Jose Carillo's Forum


This section features discussions on education, learning and teaching, and language with particular focus on English. The primary subjects to be taken up here are notable advocacies and contrary viewpoints in these disciplines and their allied fields. Our primary aim is to clarify matters and issues of importance to language and learning, provide intelligent and useful instruction, promote rational and critical thinking, and enhance the individual’s overall capacity for discernment.

When adulation turns into obsession, expect puffiness

It has its devout adherents and virulent detractors, but one fact is indisputable: Strunk and White’s The Elements of Style is one the most successful English-usage books of all time, selling 200,000 copies in its first year and chalking up sales of over 10 million more over the past 50 years. This is definitely no small feat for a book that’s only a little over a hundred pages, and the wonder of it all is that its original core content—Cornell University professor William Strunk Jr.’s little booklet about basic English grammar—had lain largely unheralded for 38 years until Strunk’s former student, E.B. White, wrote a loving essay about it in The New Yorker in 1957. That essay charmed an editor of Macmillan Publishing into commissioning White to add a chapter on style to the grammar booklet so it could be made into a book, expecting it to catch fire in an age when English instructors had gone “whoring after strange gods.” It did.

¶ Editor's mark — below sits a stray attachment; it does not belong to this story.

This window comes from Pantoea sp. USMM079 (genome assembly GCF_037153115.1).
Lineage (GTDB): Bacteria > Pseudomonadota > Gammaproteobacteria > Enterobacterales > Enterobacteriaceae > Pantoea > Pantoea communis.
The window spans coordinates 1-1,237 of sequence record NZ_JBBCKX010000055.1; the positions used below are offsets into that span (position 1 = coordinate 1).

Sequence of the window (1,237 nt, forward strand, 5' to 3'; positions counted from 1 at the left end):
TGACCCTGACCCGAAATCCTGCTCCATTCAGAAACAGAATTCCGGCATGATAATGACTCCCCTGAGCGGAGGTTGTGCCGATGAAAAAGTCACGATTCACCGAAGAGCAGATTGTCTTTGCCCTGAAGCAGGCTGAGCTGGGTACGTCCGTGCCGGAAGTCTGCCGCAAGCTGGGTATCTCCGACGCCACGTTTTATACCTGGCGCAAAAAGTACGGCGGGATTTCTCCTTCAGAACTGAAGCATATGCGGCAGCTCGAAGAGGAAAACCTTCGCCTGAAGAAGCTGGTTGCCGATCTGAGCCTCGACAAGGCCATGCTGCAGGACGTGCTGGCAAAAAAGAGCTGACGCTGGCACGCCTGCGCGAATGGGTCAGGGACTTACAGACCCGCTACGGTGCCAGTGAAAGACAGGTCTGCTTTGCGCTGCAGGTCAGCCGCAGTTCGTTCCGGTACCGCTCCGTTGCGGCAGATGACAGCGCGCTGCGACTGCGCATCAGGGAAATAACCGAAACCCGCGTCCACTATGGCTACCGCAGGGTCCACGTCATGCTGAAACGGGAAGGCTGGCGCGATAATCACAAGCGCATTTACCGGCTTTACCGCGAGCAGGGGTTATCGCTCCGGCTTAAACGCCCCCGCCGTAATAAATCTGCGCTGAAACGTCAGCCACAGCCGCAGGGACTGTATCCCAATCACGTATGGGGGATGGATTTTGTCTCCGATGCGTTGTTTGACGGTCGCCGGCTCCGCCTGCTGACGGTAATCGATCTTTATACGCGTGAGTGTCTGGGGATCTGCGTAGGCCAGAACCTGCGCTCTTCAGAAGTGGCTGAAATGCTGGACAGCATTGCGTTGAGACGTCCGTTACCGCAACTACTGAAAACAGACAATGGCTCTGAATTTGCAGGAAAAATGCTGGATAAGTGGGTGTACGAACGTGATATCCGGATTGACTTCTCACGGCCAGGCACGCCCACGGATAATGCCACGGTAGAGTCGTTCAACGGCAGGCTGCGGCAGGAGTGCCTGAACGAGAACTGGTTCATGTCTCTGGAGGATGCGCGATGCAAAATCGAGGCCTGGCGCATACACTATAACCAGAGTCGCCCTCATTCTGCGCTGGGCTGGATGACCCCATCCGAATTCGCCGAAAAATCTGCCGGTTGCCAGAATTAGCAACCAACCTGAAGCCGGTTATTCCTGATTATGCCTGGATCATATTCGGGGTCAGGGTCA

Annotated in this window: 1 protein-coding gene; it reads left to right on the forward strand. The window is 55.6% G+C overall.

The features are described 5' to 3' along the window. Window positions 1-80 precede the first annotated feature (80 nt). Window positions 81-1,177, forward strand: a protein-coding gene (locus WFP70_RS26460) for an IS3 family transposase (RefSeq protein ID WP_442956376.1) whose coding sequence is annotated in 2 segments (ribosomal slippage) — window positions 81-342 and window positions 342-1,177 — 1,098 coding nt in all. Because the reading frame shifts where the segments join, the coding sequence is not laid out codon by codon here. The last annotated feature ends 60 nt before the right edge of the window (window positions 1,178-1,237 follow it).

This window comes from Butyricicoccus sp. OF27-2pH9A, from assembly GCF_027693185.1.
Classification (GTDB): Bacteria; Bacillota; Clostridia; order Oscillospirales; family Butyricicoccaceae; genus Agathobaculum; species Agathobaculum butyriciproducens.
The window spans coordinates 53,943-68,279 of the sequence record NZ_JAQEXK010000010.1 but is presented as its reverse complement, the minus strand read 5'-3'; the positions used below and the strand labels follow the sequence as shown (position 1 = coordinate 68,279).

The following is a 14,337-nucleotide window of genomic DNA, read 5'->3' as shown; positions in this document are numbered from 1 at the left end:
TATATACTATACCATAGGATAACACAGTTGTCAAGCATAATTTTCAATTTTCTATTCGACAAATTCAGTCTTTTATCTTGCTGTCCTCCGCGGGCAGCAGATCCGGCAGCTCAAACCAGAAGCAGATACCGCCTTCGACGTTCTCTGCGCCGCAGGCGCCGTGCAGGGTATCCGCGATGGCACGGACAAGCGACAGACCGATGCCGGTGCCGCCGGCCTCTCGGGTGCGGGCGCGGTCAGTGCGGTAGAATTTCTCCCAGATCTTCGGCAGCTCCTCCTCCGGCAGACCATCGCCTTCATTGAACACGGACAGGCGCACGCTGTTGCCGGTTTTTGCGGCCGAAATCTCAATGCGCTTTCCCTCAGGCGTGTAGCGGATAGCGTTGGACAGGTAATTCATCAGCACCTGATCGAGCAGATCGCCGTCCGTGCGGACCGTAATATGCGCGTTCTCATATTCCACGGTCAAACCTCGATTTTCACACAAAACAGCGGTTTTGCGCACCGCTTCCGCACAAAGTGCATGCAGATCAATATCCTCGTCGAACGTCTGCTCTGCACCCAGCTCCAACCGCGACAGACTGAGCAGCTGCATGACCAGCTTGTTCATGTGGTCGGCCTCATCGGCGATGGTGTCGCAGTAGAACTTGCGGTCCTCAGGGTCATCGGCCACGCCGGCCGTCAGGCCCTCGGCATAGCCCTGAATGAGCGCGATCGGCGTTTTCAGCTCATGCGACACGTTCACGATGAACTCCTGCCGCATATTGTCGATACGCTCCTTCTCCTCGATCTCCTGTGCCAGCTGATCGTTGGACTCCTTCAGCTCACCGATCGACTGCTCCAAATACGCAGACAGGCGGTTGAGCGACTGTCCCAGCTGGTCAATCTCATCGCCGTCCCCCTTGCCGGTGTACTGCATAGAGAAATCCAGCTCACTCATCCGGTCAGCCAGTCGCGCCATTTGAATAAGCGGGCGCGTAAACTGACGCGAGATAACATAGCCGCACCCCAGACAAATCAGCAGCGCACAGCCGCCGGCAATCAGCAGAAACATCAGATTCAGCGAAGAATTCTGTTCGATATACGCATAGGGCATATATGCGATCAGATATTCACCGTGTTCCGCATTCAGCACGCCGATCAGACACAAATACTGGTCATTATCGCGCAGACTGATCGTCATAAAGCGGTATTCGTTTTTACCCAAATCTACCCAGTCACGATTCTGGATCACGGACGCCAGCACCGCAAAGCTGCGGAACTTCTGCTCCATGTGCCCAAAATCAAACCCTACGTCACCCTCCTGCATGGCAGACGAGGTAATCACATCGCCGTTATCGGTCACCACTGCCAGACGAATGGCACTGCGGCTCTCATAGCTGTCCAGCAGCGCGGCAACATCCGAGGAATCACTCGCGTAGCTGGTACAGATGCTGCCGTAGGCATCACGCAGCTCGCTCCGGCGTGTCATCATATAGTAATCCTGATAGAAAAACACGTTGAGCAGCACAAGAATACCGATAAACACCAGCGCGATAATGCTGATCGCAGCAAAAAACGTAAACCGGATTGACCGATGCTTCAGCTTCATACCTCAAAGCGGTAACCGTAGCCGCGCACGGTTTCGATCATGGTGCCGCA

Elements of StyleStylized

Now, in a book self-consciously titled Stylized: A Slightly Obsessive History of Strunk & White’s “The Elements of Style, writer and editor Mike Garvey has come up with a 200-page book recounting the entire history of the now fabled little tome. From a review of Garvey’s book by Jennifer Balderama, an editor at The New York Times Book Review, we learn—among other minutiae about the little book—that E. B. White had actually once written that he hated the guts of English grammar but was later to remark that he admired “Elements” for the “audacity” of its author and for its “clear, brief, bold” advice leavened by “Strunkian humor.” As to Garvey’s work itself, though, Balderama says that for a book extolling brevity, “Stylized” is baggy in parts and dwells on so many extended personal meditations that “disrupt the flow and leave one pining to return to Strunk and White.”

Read Jennifer Balderama’s review of Stylized: A Slightly Obsessive History… now!

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